The Baltimore Ravens are a better football team than the Bears, there is no argument about that. But the better team has been losing at a surprisingly high rate in the NFL this season, and the Bears are a better team than the Miami Dolphins, who soundly beat the Ravens a week ago Thursday.
With one of the best offenses in the NFL, Baltimore is the No. 1 rushing team in the league but average at best on defense and the worst in the league against the pass, ranking 32nd in yards allowed and 29th in average gain per pass allowed.
The Bears are 5½-point underdogs, and the over/under is 44 ½.
MATCHUPS TO WATCH
Regardless of how special Lamar Jackson is, you can’t be the No. 1 rushing team in the league without solid offensive line play, but there is nothing special about LT Alejandro Villanueva, LG Ben Powers, C Bradley Bozeman, RG Kevin Zeitler (at this stage of his career) and RT Patrick Mekari. With Akiem Hicks out, Angelo Blackson, Eddie Goldman, Bilal Nichols and Khyiris Tonga must fill their gaps all day long to give the Bears a chance.
On the flip side, the Ravens are fourth in the league against the run but below average rushing the passer, and if the Bears offensive line wins the day, and they run the ball, well, an upset is more than possible.
COACHING DECISION TO WATCH
How will Matt Nagy and defensive coordinator Sean Desai choose to attack Jackson?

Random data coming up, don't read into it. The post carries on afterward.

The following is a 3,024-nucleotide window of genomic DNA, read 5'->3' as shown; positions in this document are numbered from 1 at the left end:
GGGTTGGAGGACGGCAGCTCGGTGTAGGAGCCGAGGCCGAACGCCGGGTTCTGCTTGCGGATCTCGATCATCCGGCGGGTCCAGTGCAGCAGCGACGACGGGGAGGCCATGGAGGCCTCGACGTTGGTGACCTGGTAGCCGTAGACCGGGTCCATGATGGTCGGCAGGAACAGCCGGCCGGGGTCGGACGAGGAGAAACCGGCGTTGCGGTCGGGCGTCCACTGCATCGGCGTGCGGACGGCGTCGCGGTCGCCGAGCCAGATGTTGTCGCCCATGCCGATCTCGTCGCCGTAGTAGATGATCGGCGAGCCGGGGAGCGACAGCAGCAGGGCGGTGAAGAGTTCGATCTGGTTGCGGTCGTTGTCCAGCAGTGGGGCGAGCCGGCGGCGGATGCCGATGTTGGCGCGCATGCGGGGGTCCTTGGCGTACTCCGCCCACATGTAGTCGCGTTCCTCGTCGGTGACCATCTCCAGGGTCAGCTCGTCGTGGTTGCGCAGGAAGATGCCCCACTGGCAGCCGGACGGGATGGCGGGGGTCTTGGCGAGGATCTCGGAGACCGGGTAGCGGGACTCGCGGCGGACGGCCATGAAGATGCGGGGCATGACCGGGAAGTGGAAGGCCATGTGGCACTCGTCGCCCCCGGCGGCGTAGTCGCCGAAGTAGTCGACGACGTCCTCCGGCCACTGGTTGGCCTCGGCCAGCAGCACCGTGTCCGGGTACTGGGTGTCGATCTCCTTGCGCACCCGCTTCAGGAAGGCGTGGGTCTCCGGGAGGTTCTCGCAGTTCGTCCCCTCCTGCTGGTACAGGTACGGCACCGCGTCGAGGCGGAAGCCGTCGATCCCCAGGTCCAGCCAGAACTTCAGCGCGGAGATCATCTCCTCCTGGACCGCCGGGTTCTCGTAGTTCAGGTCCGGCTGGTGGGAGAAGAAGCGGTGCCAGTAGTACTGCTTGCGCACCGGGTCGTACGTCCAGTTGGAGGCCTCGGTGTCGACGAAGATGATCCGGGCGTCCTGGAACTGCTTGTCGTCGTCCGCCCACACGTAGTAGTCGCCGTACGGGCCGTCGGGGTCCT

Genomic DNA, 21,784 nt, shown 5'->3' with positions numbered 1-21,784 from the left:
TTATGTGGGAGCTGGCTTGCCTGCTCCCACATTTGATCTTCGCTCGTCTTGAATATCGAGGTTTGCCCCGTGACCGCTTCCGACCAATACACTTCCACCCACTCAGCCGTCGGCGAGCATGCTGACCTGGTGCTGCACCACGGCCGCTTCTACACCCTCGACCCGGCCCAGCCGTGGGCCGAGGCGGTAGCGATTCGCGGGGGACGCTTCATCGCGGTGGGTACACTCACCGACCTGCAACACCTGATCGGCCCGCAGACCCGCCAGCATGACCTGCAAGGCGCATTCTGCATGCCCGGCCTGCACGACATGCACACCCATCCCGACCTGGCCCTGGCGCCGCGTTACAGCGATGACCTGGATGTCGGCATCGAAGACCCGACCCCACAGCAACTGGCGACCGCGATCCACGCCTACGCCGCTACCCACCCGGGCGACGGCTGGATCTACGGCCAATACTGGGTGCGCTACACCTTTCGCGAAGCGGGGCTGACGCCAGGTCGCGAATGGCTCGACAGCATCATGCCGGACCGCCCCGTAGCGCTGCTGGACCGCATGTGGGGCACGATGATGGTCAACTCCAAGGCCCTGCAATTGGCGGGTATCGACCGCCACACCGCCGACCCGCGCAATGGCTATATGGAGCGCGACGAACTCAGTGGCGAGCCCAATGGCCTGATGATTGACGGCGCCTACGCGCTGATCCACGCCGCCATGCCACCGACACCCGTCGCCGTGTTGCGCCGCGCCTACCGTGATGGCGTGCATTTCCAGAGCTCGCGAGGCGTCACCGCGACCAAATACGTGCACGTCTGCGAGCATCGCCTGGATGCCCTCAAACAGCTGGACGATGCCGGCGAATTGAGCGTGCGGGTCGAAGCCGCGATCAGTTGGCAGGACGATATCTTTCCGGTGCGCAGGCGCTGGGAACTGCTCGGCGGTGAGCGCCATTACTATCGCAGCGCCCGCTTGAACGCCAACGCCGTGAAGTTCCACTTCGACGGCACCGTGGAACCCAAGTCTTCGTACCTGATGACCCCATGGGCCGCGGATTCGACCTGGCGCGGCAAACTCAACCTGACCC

There are two obvious options: blitz him off the field like the Dolphins did last week and hope for the best, which is quite out of character for Desai, or play them straight with Roquan Smith shadowing him all day, make sure every gap is filled on every play and trust Robert Quinn and company to provide constant pressure and get home more than a handful of times.
PLAYERS TO WATCH
Ravens RB Latavius Murray, TE Mark Andrews, WR Marquise Brown, LB Patrick Queen, CB Marlon Humphrey
Murray will hurt you if you’re not careful, as he did when he came to Soldier Field with the Saints two years ago and went off for 190 yards.
Andrews is Jackson’s security blanket and red-zone warrior. Brown is the home-run threat.
Defensively, Queen is the Ravens’ Roquan Smith clone, and Humphrey is really the only guy that scares you in the Baltimore secondary.
Ravens edge rushers Justin Houston, Pernell McPhee; Bears injuries
McPhee, of course, will be familiar to Bears fans. He and Houston, a former All Pro, are oldies but goodies on the backside of the hill. But the Ravens’ mediocre pass rush still counts on them to go off once in a while, and while Bears left tackle Jason Peters should be fine with them, keep an eye on rookie right tackle Larry Borom.
Injuries never are an excuse, but they are a problem. The news Friday that Khalil Mack is done for the year landed like a two-ton bomb on Bears fans and probably felt the same in the locker room.
WILD-CARD PLAYERS WHO COULD SURPRISE
Ravens WR Devin Duvernay, OLB Odafe Oweh; Bears WRs Marquise Goodwin, Damiere Byrd, OLBs Trevis Gipson, Cassius Marsh
Duvernay is a second-year wideout in a 5-foot-10, 210-pound running back’s body who has two TD receptions and will run jet sweeps and inside traps.
Oweh is this year’s 31st overall pick and to date has been the Ravens’ best pass rusher.
Goodwin and Byrd will have to surprise for the Bears to have any chance if Allen Robinson can’t contribute – I expect him to be inactive – and if ever there was a time for Gipson to arrive, it’s now.
THE FINAL WORD
Ravens 26, Bears 23
If it wasn’t for the bad news this week for the Bears, there would have been none at all. There are some matchups you might like, but injuries will be tough to overcome.